It was the “progressive” President Woodrow Wilson who signed this act into law. It was the bankers who engineered the ability to wage World War I. It was this same progressive President who entered us into the war, who used the war as an excuse to destroy what remained of the more anarchistic industrial union movement, and its backbone of mutual aid.
Without the mutual aid programs of the free labor movement, the population on the margin of the sub-proletariat, the unemployed, disabled and other “undesirables” were completely at the mercy of the Government. It would be the technocrats who would decide whether or not they would eat or find shelter. All of these progressive, social democratic programs, create a class dependency that would not otherwise exist, necessary as they might be in a world with a crippled, sycophantic labor movement. They hollowed out the social force and class consciousness of the marginal sub-proletariat. No one dares bite the hand that feeds them, until they grow too desperate to do otherwise.
And so it goes on even today, with the “right wing” farmers and “left wing” pigs working hand in hand to keep the system going as long as possible. And sometimes, you can’t really tell who is who:
Summer arrives. Squealer is seen to take all the sheep of the farm aside, and no-one sees them for a week. The sheep eventually return. That evening, as the animals are returning to the yard from work, Clover is heard neighing excitedly from the yard. The animals rush forward to see what is happening. They stop dead when they all see what has startled Clover. It is the sight of Squealer walking upright, on his hind legs. At this moment, all of the pigs leave the farmhouse in single file, all upright on two legs. Finally, Napoleon emerges from the farmhouse, upright and carrying a whip.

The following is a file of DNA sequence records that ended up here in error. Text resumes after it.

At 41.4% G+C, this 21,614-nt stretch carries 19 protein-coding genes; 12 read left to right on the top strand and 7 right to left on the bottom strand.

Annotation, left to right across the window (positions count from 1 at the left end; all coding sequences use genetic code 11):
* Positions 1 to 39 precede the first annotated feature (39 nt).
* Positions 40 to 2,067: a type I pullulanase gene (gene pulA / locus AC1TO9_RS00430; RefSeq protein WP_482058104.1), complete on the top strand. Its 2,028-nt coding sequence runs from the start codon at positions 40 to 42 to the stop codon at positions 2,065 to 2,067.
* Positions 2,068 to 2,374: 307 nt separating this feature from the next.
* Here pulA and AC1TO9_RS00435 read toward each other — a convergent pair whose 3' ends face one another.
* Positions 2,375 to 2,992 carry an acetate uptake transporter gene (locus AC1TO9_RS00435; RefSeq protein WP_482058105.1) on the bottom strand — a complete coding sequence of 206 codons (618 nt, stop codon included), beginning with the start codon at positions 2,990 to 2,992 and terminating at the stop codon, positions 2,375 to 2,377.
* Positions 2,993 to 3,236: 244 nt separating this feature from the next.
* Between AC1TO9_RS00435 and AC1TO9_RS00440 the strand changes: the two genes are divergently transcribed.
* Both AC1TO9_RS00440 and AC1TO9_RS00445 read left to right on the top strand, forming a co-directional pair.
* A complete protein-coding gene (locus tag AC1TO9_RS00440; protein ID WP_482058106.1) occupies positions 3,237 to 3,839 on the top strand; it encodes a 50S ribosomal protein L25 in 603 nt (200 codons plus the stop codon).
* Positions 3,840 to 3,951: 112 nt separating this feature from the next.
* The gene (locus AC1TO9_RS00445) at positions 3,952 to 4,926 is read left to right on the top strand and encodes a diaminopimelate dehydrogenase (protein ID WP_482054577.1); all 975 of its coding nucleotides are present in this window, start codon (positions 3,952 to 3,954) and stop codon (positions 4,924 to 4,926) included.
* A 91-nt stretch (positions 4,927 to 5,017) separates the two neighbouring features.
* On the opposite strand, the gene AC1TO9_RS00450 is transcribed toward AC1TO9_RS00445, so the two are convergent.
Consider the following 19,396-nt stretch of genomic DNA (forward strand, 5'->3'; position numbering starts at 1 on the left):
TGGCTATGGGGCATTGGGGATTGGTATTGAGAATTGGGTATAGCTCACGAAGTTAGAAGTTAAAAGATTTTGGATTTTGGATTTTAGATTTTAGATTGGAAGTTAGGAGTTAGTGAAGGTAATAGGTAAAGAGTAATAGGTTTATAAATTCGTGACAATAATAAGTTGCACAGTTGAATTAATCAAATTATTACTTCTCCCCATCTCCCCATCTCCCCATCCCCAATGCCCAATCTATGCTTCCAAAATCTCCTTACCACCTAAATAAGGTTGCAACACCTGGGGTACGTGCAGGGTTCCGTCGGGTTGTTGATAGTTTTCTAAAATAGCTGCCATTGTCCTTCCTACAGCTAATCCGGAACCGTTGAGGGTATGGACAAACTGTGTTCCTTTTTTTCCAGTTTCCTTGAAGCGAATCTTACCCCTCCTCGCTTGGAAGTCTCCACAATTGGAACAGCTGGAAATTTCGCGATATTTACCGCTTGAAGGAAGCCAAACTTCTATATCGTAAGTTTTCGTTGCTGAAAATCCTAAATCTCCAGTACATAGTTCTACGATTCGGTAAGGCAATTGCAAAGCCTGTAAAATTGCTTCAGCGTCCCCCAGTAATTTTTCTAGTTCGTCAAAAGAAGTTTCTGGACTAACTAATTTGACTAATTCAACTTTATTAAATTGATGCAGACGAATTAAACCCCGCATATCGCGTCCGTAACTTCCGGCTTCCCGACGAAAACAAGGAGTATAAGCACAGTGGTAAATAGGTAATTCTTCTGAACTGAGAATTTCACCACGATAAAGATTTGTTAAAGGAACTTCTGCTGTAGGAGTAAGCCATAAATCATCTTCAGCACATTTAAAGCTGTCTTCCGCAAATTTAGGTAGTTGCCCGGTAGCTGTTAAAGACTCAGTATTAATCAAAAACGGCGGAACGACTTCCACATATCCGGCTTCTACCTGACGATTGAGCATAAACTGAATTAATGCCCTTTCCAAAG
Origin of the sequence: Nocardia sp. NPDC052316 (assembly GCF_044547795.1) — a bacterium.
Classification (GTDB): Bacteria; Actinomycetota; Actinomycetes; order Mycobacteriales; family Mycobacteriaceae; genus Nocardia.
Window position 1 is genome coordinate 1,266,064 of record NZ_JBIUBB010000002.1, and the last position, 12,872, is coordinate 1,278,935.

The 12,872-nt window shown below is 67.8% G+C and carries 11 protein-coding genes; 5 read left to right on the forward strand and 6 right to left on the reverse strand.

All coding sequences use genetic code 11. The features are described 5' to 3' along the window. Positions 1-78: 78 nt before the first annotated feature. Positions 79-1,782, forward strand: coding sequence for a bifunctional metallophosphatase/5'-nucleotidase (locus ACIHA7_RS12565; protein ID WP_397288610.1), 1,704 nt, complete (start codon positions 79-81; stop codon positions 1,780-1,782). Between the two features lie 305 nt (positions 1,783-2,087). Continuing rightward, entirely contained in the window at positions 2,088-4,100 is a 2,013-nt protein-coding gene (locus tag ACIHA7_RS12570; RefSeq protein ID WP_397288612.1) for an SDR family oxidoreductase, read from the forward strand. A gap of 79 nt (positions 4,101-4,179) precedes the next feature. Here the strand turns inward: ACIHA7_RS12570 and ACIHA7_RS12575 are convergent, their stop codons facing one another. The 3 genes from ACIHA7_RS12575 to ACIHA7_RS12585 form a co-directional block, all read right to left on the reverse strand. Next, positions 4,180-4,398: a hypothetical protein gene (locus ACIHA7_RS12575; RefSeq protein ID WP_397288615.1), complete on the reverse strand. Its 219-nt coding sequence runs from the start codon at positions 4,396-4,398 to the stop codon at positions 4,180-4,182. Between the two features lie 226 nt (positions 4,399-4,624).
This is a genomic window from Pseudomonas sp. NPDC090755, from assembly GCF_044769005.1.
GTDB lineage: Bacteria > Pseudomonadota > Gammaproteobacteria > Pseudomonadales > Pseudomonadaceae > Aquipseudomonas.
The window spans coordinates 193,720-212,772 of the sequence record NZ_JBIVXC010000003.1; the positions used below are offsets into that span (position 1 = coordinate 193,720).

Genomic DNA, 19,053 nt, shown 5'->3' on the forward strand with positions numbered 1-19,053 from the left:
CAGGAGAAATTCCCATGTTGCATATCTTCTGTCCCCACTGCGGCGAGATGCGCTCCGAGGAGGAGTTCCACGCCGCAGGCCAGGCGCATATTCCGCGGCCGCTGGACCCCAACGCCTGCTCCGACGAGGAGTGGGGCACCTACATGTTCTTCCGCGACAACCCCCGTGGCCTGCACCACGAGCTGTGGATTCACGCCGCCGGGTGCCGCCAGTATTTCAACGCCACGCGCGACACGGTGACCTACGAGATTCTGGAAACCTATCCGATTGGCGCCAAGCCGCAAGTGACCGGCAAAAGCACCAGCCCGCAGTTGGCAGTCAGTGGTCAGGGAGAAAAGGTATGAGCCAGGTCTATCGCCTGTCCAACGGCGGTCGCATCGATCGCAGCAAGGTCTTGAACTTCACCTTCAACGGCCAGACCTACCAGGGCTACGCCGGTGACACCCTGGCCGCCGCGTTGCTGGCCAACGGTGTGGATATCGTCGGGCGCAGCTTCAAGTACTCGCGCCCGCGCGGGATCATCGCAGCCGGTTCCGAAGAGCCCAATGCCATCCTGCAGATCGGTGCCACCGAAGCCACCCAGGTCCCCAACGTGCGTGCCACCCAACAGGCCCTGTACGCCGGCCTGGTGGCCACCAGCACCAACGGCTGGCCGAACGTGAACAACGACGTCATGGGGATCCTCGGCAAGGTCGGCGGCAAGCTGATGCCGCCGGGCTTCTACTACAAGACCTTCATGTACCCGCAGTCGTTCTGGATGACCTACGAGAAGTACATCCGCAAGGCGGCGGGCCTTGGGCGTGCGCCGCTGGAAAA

It is the most shocking thing the animals have ever seen. It goes against everything that they have been taught up to then. Just as it seems that someone might object, the sheep break into a deafening chorus of “Four legs good, two legs better.” They went on for five minutes, during which the pigs walked briefly around and then returned to the farmhouse. The chance to protest is gone. Clover goes to the gable wall and brings Benjamin with her. She asks Benjamin to read for her what is on the gable wall. All the commandments are gone, and all that is written there now is “All animals are equal, But some animals are more equal than others.”
After this, the pigs and their sows start wearing clothes and carrying whips. They begin to have more direct dealings with the neighboring farmers. One day, the pigs invite a number of the local farmers to inspect the farm. After the inspection, the pigs and the farmers return to the farmhouse for a celebration. After a time, loud noises of laughter and singing are heard through the windows. The other animals are overcome with curiosity, and they approach the farmhouse to see what is going on. They look through the windows to see the pigs and farmers seated around the living room table, playing cards, making speeches and congratulating one another. Mr Pilkington makes a speech telling the pigs how impressed he is with Animal Farm, especially with the hard work and poor rations of the farm animals. Napoleon makes a speech in return, expressing his happiness that the mistrust between Animal Farm and the others is now at an end. He furthermore announces that the animals will cease to address each other as “Comrade,” and that “Animal Farm” will now revert to being called “Manor Farm.” As Napoleon finishes his speech to great applause, the animals outside seem to notice something changing in the features of the pigs, but what?
As the applause dies down and the card game is resumed, the animals creep away from the window. However, they hurry back when they hear a furious argument break out. The argument is because Mr. Pilkington and Napoleon have both played an Ace of Spades at the same time. But as the animals look from Napoleon to Pilkington, from man to pig and from pig back to man, they find that they are unable to tell the difference.” — Last Four Paragraphs of George Orwell’s Animal Farm.